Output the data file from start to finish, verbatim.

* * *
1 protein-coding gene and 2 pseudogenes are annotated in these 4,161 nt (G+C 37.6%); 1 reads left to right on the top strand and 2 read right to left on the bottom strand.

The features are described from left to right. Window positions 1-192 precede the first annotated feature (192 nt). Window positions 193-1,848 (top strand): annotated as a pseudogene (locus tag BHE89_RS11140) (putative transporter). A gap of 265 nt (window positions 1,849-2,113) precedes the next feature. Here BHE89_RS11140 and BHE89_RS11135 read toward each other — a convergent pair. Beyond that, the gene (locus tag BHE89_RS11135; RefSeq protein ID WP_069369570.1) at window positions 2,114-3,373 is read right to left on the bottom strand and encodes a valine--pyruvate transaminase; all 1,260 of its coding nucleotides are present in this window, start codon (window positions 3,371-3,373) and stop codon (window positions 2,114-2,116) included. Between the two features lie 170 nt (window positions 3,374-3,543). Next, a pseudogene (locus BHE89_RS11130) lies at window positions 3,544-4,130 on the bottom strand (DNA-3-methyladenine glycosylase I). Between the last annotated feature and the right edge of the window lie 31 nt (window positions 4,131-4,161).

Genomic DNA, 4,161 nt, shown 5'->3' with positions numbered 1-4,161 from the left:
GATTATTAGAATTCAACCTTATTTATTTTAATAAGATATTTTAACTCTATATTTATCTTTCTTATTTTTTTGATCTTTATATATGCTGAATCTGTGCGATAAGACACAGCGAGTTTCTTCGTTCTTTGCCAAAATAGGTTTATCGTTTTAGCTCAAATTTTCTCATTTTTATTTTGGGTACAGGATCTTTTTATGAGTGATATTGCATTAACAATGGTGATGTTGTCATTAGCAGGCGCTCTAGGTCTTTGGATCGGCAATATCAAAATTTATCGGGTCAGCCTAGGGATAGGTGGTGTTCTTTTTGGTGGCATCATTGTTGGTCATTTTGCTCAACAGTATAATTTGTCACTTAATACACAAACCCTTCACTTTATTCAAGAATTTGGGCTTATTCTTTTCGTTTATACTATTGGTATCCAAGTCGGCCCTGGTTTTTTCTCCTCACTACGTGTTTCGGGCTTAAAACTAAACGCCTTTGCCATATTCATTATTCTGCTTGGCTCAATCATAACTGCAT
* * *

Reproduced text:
1 protein-coding gene and 2 pseudogenes are annotated in these 4,161 nt (G+C 37.6%); 1 reads left to right on the top strand and 2 read right to left on the bottom strand.

The features are described from left to right. Window positions 1-192 precede the first annotated feature (192 nt). Window positions 193-1,848 (top strand): annotated as a pseudogene (locus tag BHE89_RS11140) (putative transporter). A gap of 265 nt (window positions 1,849-2,113) precedes the next feature. Here BHE89_RS11140 and BHE89_RS11135 read toward each other — a convergent pair. Beyond that, the gene (locus tag BHE89_RS11135; RefSeq protein ID WP_069369570.1) at window positions 2,114-3,373 is read right to left on the bottom strand and encodes a valine--pyruvate transaminase; all 1,260 of its coding nucleotides are present in this window, start codon (window positions 3,371-3,373) and stop codon (window positions 2,114-2,116) included. Between the two features lie 170 nt (window positions 3,374-3,543). Next, a pseudogene (locus BHE89_RS11130) lies at window positions 3,544-4,130 on the bottom strand (DNA-3-methyladenine glycosylase I). Between the last annotated feature and the right edge of the window lie 31 nt (window positions 4,131-4,161).

Genomic DNA, 4,161 nt, shown 5'->3' with positions numbered 1-4,161 from the left:
GATTATTAGAATTCAACCTTATTTATTTTAATAAGATATTTTAACTCTATATTTATCTTTCTTATTTTTTTGATCTTTATATATGCTGAATCTGTGCGATAAGACACAGCGAGTTTCTTCGTTCTTTGCCAAAATAGGTTTATCGTTTTAGCTCAAATTTTCTCATTTTTATTTTGGGTACAGGATCTTTTTATGAGTGATATTGCATTAACAATGGTGATGTTGTCATTAGCAGGCGCTCTAGGTCTTTGGATCGGCAATATCAAAATTTATCGGGTCAGCCTAGGGATAGGTGGTGTTCTTTTTGGTGGCATCATTGTTGGTCATTTTGCTCAACAGTATAATTTGTCACTTAATACACAAACCCTTCACTTTATTCAAGAATTTGGGCTTATTCTTTTCGTTTATACTATTGGTATCCAAGTCGGCCCTGGTTTTTTCTCCTCACTACGTGTTTCGGGCTTAAAACTAAACGCCTTTGCCATATTCATTATTCTGCTTGGCTCAATCATAACTGCAT